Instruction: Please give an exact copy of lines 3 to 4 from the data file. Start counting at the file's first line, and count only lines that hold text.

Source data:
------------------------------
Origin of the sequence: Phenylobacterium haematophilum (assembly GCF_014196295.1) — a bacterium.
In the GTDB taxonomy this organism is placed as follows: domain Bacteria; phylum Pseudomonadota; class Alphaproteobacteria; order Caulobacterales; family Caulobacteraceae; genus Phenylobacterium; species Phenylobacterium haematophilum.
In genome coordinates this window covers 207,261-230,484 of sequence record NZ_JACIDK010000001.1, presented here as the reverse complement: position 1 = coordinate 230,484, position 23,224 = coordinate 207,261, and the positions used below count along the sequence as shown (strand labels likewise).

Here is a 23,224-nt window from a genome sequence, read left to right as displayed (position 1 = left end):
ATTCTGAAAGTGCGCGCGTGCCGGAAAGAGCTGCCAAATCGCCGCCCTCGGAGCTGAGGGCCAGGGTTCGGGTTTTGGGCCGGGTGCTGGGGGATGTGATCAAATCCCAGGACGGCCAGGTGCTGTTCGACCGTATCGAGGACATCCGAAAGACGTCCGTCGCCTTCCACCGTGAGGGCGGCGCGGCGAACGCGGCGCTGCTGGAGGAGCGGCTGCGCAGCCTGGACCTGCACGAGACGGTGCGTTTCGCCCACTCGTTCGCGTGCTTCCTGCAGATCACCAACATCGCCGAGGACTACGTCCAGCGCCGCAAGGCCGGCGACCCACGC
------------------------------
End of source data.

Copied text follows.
In genome coordinates this window covers 207,261-230,484 of sequence record NZ_JACIDK010000001.1, presented here as the reverse complement: position 1 = coordinate 230,484, position 23,224 = coordinate 207,261, and the positions used below count along the sequence as shown (strand labels likewise).

Here is a 23,224-nt window from a genome sequence, read left to right as displayed (position 1 = left end):